Amazon is going to acquire iRobot Corp for $1.7 Billion (₹1,34,91,200 Crore approx.). iRobot is the maker of robotic vacuum cleaner Roomba.
iRobot is a global consumer robot company that designs and builds thoughtful robots and intelligent home innovations that make life better. iRobot introduced the first Roomba robot vacuum in 2002.
The world’s largest online retailer, Amazon.com Inc., will pay around $1.7 billion in cash to acquire iRobot Corp., the company behind the robotic vacuum cleaner Roomba, in its latest effort to increase the number of smart home products it offers.
Amazon will purchase iRobot for $61 per share, putting the company at a 22 percent premium to its most recent closing price of $49.99.
Early on Friday, iRobot’s shares increased by 19% to $59.56. When pandemic lockdowns were at their height, iRobot was valued at over twice that amount as consumers who cared about cleanliness bought expensive vacuum cleaners.
According to Ethan Glass, an antitrust specialist at the law firm Cooley LLP, Amazon already owns the virtual assistant Alexa, the home security system Ring, and a smart thermostat, giving it a variety of products in the “IoT based” category.
He claimed that the American Federal Trade Commission, which is currently looking into Amazon, would probably examine the deal.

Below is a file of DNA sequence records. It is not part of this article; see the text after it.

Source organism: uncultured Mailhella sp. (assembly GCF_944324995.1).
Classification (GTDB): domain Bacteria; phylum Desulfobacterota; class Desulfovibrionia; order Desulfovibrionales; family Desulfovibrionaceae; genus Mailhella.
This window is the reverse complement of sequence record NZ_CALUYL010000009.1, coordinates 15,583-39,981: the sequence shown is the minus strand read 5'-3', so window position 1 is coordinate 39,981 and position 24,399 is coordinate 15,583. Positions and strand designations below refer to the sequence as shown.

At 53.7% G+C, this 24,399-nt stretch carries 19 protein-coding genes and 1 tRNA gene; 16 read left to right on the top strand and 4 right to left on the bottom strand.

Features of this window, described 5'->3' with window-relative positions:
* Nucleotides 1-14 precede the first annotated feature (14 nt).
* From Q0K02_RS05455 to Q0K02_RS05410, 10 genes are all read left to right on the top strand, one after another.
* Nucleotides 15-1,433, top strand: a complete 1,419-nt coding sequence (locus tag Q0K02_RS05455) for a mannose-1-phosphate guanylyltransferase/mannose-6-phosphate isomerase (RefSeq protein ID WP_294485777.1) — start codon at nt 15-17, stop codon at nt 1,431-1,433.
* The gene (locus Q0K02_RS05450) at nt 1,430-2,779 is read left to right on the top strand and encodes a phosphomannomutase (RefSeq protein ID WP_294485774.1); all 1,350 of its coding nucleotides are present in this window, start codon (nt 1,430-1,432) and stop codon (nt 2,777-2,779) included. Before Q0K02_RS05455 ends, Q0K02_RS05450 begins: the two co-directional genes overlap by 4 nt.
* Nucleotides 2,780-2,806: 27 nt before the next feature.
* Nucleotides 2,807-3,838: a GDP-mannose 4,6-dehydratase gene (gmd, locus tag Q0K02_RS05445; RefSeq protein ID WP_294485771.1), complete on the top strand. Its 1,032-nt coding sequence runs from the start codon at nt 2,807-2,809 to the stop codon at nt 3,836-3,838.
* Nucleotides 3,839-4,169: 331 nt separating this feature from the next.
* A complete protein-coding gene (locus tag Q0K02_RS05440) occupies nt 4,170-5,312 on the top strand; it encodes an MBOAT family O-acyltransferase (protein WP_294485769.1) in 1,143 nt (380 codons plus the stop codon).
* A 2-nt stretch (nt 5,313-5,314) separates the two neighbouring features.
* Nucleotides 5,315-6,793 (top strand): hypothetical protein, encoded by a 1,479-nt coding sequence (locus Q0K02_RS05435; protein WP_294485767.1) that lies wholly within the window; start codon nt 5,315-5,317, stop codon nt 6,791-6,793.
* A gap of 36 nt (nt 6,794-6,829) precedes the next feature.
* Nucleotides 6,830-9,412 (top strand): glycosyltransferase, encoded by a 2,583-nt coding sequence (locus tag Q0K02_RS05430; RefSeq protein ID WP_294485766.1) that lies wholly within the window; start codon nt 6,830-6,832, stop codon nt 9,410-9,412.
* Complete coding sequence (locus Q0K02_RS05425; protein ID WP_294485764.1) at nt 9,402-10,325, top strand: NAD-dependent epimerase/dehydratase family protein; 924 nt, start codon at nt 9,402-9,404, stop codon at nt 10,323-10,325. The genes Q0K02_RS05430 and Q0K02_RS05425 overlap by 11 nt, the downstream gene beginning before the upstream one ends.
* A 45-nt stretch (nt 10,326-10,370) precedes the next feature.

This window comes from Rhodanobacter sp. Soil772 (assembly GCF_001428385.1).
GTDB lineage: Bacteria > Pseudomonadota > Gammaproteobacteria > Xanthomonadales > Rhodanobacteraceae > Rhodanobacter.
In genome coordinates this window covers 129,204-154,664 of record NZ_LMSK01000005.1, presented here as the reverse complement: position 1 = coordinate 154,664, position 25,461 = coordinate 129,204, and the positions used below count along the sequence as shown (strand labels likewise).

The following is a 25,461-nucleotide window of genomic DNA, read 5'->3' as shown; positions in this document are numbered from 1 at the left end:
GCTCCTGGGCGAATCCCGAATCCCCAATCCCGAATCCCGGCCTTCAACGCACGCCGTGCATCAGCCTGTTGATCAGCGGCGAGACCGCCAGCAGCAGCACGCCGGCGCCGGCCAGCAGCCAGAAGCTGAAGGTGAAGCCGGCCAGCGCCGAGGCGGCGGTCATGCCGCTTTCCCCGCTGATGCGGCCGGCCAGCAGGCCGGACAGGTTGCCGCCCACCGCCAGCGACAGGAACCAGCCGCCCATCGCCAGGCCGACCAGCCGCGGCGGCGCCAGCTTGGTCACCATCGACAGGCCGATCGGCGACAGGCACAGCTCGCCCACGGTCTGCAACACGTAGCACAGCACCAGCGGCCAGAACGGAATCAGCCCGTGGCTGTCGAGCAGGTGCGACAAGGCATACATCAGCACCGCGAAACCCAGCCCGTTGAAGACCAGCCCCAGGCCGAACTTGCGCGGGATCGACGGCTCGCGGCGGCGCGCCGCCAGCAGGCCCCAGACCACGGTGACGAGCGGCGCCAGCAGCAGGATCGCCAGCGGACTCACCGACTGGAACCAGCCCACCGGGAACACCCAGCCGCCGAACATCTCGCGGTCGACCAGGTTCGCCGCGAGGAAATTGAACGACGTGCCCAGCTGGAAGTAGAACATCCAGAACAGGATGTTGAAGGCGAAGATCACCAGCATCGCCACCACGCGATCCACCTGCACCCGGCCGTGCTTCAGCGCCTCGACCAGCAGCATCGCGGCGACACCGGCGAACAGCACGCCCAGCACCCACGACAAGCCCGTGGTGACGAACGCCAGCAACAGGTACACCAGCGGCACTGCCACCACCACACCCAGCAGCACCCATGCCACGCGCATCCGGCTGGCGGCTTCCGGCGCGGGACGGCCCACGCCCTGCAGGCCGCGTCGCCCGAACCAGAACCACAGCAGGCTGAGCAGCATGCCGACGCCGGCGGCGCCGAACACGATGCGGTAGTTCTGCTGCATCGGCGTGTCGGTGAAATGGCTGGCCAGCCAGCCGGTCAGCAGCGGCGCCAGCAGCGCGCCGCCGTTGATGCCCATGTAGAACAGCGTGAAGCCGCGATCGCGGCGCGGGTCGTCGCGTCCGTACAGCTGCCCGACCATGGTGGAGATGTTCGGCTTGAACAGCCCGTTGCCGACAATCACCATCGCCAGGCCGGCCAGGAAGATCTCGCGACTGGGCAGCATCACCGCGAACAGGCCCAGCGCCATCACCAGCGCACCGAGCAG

According to him, there is a one in four possibility of a challenge and a 3 out of 4 likelihood of a thorough probe.
The political appointees have stated unequivocally that they would rather lose in court than approve a deal that is later deemed to be anti-competitive, especially given their desire to amend the law.
Antitrust enforcers now view the possibility of under-enforcement as a problem rather than just over-enforcement, according to Charlotte Slaiman of Public Knowledge.
The costs of inaction, she asserted, “are substantially higher than antitrust specialists ever believed.”
In addition to sweeping up debris, Roomba vacuums that may cost up to $1,000 gather spatial data about homes that may be useful to businesses creating smart home technology.
However, as customers began to reevaluate how they spend their money in the face of rising inflation, iRobot’s fortunes took a hit.
Due to sluggish demand from merchants in North America, Europe, the Middle East, and Africa, its second-quarter revenue dropped by 30%.
The transaction occurs at a time when analysts predict cash-strapped technology businesses would go on an M&A binge to enjoy the benefits of depressed valuations brought on by growth challenges.
Amazon presently has more than $37 billion in cash and cash equivalents.
Amazon sells a small percentage of its products as devices, but these include smart thermostats, security systems, and the recently introduced Astro robot, which looks like a dog.
Given that Amazon is bigger and has more wealth, “it appears like (CEO) Andy Jassy is likely to deploy M&A more than (predecessor) Jeff Bezos,” said D.A. Davidson analyst Thomas Forte.
Amazon would be obligated to pay iRobot a $94 million cancellation fee if the deal falls through. Colin Angle would continue to lead iRobot when the purchase was finalized.